Skip resolutions for something better
19 December 22
Reading time: 5 minutes
Posted by Tom Hartmann in Money mindset Holidays 2 Comments
In more predictable times, many of us hope to improve our habits and build on past successes.
With the last few years being the way they were, we got out of the habit of setting New Year’s resolutions. But is that such a bad thing?
Studies show there is in fact a ‘fresh start effect’ that comes with each new year, when we look ahead with hope.
“If we have hope, we have a reason to take action,” writes habits expert James Clear in his book Atomic Habits. “A fresh start feels motivating.”
Turning the page allows us to leave last year behind, as well as take a bird’s-eye view of the year ahead. It’s time to open up a whole new chapter.
But perhaps it’s time to think a bit differently about resolutions.
The best of intentions for 2023
Setting intentions instead of resolutions can be helpful. Much like mindfulness, they are all about the here and now instead of being focused on a far-off future.
So how do you want to live right now? In this present moment, what is a positive intention you can choose to influence your entire year ahead?
For example, you might choose an intention to be more giving or to grow more. This may be as a person or with your money.
Just as you might say, “I intend to show acts of kindness today”, you might also say “I intend not to rely on credit so much” and avoid having more than one Buy Now, Pay Later loan going at a time.
Intentions are about our process right now, and not so much about the outcome. Our process is something we can control and influence – whereas the result is not entirely within our power.
Think of yourself as an athlete who, while they can’t control the outcome of the competition, can choose how much effort they put in to training. Their intention, in every moment, is to give their absolute best.
How to put your intention into action
Here’s the thing about intentions, though: they need a plan of action to make them work.
“We tell ourselves, ‘I’m going to eat healthier’ or ‘I’m going to write more,’ but we never say when and where these habits are going to happen,” Clear writes. “We leave it up to chance and hope that we will ‘just remember to do it’ or feel motivated at the right time.”
So when precisely will we do this? Where exactly?
Clear recommends filling out a simple formula to help put your intention into action:
“I will [behaviour] at [time] in [location].”
So if you are aiming to use credit less, you might say, “I will use my debit card on Thursday in the dairy.” That way intentions become regular habits.
And the Word of the Year is…
Sometimes New Year’s resolutions are just a bit too demanding. There’s no room for failure. Having a theme or word is a gentler approach, more forgiving. So instead, you could give 2023 its very own theme.
What’s your word of the year? Picking one and living with it – like ‘empathy’ or ‘resilience’ – can capture your aspirations for the year to come. It may also be something you need to focus on to bring your game up a notch.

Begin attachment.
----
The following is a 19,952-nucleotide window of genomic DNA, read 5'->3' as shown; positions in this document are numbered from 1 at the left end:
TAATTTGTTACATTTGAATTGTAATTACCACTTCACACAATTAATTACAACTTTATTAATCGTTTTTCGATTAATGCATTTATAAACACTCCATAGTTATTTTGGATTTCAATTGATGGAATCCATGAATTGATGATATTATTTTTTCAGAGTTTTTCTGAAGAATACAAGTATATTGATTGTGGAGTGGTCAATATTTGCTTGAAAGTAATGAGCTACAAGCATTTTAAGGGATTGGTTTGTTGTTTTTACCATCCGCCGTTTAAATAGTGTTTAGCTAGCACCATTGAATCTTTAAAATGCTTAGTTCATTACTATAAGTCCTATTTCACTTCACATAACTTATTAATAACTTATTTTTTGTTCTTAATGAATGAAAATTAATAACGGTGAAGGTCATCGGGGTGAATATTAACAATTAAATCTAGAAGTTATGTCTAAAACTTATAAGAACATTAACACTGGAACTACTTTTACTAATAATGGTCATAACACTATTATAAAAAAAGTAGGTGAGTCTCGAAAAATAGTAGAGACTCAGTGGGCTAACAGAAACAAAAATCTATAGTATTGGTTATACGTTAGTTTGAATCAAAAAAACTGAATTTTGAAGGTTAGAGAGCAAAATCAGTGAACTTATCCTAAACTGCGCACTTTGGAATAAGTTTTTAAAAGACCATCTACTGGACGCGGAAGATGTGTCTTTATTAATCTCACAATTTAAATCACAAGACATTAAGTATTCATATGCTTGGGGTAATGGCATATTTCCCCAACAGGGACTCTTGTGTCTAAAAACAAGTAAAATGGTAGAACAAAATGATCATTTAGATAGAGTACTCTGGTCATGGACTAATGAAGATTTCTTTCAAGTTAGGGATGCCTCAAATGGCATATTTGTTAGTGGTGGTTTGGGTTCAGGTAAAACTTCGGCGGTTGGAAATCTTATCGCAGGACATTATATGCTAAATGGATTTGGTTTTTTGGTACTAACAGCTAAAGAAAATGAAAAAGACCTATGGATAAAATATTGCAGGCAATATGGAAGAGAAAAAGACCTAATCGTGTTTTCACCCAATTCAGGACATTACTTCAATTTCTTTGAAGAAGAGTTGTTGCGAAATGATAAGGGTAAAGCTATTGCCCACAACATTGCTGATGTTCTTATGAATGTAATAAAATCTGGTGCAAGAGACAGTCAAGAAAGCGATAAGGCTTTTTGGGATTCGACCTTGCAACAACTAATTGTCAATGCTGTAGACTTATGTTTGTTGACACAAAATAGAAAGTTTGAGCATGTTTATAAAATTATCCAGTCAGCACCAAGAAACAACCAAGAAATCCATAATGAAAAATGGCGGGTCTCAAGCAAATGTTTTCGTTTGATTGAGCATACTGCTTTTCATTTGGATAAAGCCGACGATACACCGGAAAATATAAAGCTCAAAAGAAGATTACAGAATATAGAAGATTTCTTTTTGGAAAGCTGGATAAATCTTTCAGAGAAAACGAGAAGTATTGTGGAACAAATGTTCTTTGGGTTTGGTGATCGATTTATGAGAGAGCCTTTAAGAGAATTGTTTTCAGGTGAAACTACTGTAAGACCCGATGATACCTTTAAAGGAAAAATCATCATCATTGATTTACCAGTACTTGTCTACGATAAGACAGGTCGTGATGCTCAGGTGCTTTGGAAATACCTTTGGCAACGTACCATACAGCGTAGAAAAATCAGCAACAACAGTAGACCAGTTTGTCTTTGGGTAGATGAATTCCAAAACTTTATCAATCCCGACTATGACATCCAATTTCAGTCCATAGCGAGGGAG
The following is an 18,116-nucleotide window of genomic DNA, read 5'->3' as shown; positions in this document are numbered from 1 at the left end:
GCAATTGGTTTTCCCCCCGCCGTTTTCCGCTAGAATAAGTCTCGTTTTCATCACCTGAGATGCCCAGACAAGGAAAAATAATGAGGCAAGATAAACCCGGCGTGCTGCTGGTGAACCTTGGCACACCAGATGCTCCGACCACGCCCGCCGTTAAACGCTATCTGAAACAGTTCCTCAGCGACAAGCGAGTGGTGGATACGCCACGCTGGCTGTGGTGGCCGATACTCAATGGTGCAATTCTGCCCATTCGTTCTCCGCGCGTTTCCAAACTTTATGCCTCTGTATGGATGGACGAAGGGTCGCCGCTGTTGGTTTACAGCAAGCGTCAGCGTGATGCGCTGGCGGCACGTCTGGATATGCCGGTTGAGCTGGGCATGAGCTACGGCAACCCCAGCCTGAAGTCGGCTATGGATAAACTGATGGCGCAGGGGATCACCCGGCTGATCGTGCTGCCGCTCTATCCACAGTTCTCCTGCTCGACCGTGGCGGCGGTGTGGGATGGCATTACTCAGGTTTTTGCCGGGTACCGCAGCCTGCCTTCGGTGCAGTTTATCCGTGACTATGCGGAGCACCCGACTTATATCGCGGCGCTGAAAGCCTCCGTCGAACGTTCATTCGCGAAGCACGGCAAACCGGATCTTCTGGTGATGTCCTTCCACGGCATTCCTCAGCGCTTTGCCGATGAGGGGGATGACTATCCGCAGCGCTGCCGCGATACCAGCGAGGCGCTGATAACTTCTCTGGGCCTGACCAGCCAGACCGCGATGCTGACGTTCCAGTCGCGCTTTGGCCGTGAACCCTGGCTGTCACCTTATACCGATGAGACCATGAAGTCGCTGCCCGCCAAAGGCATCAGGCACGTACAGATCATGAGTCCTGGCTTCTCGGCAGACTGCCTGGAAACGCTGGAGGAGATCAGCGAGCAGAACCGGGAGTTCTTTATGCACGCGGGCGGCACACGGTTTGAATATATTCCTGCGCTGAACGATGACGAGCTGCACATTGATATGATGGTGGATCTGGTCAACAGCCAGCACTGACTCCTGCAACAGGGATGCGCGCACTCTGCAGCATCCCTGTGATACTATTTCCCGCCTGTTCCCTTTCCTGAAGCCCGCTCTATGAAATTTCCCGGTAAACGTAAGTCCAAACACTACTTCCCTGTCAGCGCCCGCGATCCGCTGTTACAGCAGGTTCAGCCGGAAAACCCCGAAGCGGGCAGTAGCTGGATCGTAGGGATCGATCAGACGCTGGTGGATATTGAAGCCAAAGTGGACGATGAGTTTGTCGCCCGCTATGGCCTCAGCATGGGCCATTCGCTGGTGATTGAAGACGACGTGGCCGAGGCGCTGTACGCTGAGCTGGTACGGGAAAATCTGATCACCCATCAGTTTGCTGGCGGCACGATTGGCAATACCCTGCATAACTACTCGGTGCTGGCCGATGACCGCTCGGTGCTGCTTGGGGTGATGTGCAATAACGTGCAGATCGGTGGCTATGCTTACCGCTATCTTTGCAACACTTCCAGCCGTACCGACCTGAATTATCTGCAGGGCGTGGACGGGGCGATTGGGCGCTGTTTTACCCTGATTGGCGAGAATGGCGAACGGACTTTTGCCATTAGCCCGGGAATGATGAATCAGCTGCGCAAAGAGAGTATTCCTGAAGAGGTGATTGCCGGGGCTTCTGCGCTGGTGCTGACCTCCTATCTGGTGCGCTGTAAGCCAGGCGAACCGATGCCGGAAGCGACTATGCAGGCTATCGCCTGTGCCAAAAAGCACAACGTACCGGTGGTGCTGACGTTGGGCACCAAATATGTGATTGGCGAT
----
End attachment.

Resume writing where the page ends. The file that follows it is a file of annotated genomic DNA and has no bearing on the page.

Melinda Gates has advocated this approach, which has been picked up by many and gained momentum. In recent years, she’s chosen ‘gentle’, ‘spacious’, ‘grace’ and ‘shine’.
Closer to home, Australia-based money influencer Emma of The Broke Generation also picks a word each year – she once chose ‘fun’, for example.
“The purpose of the word, really, is to have a constant throughout the year to continually keep you on track to what you really want, to stop you getting led astray by external influences or your ego or a big ol’ bout of imposter syndrome or self sabotage,” she writes.
Setting a word of the year is a positive alternative to New Year's resolutions, especially when the future’s unpredictable.
Setting goals for now and then
One more alternative to New Year’s resolutions is setting a target. The short-term stuff is easiest to picture, such as your next holiday, next birthday, next gadget, next festival. It’s easy to visualise where you want to be.
When you get some momentum with the short-term stuff, you can start to look ahead even further to the medium (4–9 years) and long terms (10 years plus).
Medium-term goals take a bit more forward thinking, but are doable: building up your emergency fund, or shedding your debt to save a house deposit more quickly.
Long-term goals are worth having a crack at too. Planning to buy your house with KiwiSaver is a good example. Remember, time is on your side, so you can achieve much more than you’d ever anticipate.
Our goal planner gets you started spreading your goals through each of those three timeframes: short, medium and long term.
After the last few years, we all need to turn the page. So whichever alternative to New Year’s resolutions you take – intentions, words or setting targets – may they jumpstart your 2023 like never before.
2:26pm | 17 Dec 2020
Good sound comments
10:39am | 3 Jan 2020
Nothing about my credit card debt
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